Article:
Ask A & A by Allisyn Arm and Audrey Whitby

Allisyn Arm and Audrey Whitby

GIRL TALK with Allisyn & Audrey! Teen actresses (and real-life besties) Allisyn Arm and Audrey Whitby answer YOUR questions about friendship and life in girl-world! Got a question? Send it to

Holiday 2014


It’s hard for me to be comfortable or have fun at school or at events because I always compare myself to other girls and end up feeling ugly or not good enough. They all seem prettier, thinner, or dress better than me. I get jealous and then feel even uglier. Some of these girls aren’t even all that nice, but they get attention and it’s not fair. I think about this all the time—I can’t help myself and its making me miserable! ~Feeling Like An Ugly Duckling, age 14

ALLISYN: Body image issues are difficult to deal with. Society, with the help of the media, has planted this idea in our minds of what “pretty” and “perfect” look like. The self-esteem issues you’re facing are very common and too many girls are affected by this. If you asked any successful celebrity or model, I guarantee they’d be able to tell you at least one thing they don’t like about themselves. It might take them awhile to think of one though—do you know why? Because successful people focus on their strengths. Look in the mirror and practice focusing on things you like about yourself, rather than the things you dislike.Don’t ever compare your looks to anyone else’s. Your strengths are different from theirs. Focus on what makes YOU beautiful and encourage others to do the same.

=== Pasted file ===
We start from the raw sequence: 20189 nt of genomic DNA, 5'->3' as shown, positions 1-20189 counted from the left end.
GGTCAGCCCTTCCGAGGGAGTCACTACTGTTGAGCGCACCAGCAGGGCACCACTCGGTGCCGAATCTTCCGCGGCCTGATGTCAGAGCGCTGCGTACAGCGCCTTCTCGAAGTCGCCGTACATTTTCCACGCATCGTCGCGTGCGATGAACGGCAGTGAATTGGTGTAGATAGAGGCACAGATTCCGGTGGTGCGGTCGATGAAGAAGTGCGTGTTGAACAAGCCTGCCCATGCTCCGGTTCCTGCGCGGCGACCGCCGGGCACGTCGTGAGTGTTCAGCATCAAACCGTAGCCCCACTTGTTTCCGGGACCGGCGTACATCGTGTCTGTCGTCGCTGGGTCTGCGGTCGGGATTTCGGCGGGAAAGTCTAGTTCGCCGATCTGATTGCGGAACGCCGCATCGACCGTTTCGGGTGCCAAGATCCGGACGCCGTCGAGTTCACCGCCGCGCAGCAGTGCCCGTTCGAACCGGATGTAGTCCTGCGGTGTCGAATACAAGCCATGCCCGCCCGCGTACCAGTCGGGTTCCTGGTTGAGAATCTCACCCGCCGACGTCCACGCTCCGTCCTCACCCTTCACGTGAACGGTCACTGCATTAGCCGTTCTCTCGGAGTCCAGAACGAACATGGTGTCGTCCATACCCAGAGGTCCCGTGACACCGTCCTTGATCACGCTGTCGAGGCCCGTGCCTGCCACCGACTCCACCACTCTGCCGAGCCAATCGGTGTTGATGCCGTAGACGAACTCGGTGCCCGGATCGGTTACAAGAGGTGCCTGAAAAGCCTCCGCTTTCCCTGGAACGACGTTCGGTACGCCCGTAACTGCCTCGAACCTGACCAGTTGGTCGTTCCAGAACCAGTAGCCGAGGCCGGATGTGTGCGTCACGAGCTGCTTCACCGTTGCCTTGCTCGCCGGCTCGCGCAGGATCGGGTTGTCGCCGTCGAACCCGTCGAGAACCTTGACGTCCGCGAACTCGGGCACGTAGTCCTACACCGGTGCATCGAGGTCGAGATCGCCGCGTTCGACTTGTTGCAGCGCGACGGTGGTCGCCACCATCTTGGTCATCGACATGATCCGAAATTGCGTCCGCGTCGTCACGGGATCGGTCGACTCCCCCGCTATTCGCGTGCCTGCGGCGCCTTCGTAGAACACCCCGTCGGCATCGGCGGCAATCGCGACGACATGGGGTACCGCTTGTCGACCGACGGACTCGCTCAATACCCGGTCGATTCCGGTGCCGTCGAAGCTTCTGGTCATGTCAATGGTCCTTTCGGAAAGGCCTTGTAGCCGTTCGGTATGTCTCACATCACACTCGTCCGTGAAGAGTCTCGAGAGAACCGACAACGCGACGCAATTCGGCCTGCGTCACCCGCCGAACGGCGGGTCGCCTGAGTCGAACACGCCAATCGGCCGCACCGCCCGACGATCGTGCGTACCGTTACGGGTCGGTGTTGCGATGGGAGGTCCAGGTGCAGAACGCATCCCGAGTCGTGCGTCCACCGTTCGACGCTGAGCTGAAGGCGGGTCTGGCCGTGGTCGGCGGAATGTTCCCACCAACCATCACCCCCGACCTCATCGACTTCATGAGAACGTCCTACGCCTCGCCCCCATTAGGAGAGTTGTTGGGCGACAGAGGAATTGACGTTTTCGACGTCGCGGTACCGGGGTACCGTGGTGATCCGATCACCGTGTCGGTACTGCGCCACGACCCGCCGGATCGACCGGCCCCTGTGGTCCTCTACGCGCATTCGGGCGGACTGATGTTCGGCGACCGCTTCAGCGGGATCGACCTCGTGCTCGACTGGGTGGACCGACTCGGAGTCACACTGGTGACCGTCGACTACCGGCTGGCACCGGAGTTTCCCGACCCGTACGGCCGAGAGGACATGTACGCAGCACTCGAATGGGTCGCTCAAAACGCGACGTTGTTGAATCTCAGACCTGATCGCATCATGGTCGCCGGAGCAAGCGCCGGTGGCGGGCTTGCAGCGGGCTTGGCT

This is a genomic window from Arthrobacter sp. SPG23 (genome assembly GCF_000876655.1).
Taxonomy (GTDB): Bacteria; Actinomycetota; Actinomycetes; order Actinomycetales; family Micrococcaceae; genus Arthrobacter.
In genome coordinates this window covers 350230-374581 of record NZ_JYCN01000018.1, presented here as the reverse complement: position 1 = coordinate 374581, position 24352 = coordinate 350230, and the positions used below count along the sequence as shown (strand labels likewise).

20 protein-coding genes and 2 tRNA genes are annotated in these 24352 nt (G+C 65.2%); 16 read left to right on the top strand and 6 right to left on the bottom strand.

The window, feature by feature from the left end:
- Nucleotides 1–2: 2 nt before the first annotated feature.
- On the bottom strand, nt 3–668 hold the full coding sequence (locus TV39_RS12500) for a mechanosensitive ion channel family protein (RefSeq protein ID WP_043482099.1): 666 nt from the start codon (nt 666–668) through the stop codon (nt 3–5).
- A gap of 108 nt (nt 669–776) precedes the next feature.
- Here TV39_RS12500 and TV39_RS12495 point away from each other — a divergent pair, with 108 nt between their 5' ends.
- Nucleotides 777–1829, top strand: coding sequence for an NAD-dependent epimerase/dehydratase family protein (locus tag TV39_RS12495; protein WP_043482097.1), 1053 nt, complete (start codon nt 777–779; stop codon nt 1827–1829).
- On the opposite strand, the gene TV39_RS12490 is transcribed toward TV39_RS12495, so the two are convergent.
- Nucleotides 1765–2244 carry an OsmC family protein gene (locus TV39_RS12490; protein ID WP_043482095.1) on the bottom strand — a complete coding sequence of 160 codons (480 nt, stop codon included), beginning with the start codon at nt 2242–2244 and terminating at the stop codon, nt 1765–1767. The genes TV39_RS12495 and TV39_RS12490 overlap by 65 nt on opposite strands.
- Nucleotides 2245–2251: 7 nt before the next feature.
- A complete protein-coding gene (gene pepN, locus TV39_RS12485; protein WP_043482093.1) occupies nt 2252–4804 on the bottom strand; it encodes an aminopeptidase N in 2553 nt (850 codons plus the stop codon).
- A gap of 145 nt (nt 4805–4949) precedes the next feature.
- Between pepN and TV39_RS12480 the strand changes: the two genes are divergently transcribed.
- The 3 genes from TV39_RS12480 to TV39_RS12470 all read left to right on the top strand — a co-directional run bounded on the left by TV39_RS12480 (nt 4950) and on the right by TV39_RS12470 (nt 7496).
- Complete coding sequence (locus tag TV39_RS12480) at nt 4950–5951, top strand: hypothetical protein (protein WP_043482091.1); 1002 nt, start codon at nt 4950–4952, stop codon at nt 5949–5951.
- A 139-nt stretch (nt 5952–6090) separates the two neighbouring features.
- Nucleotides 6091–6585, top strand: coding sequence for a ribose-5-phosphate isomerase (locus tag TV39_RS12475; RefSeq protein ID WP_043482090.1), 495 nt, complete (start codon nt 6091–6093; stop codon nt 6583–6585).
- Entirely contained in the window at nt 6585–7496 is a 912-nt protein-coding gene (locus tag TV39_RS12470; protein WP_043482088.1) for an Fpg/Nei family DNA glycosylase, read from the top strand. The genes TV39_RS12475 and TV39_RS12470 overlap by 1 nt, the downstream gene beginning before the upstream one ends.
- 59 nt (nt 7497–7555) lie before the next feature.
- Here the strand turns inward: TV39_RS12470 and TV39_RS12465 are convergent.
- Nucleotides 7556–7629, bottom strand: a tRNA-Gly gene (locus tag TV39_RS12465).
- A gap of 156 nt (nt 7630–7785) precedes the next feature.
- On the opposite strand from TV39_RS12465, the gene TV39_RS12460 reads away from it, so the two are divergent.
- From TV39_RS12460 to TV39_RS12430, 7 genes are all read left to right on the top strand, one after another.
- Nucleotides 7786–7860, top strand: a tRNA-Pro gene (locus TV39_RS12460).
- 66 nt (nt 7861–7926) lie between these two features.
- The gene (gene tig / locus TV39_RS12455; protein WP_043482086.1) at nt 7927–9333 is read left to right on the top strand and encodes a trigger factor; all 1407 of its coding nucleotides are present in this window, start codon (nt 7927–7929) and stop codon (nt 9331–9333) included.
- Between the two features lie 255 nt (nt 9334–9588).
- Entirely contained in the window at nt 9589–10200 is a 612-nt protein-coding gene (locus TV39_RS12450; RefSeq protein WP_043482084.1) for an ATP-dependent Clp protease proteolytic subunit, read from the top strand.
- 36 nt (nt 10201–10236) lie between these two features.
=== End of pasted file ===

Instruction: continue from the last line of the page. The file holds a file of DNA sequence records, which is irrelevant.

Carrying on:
AUDREY: You’re not alone; we all have times we don’t feel pretty. I have learned that during the times I focus on a flaw (like a pimple or my clothes not fitting right), it’s usually because I don’t want to think about my other stresses, like grades or friend problems. Eating right, taking care of my skin, and drinking lots of water are great ways to feel physically good. I also love the endorphins that come with exercise like yoga or a run!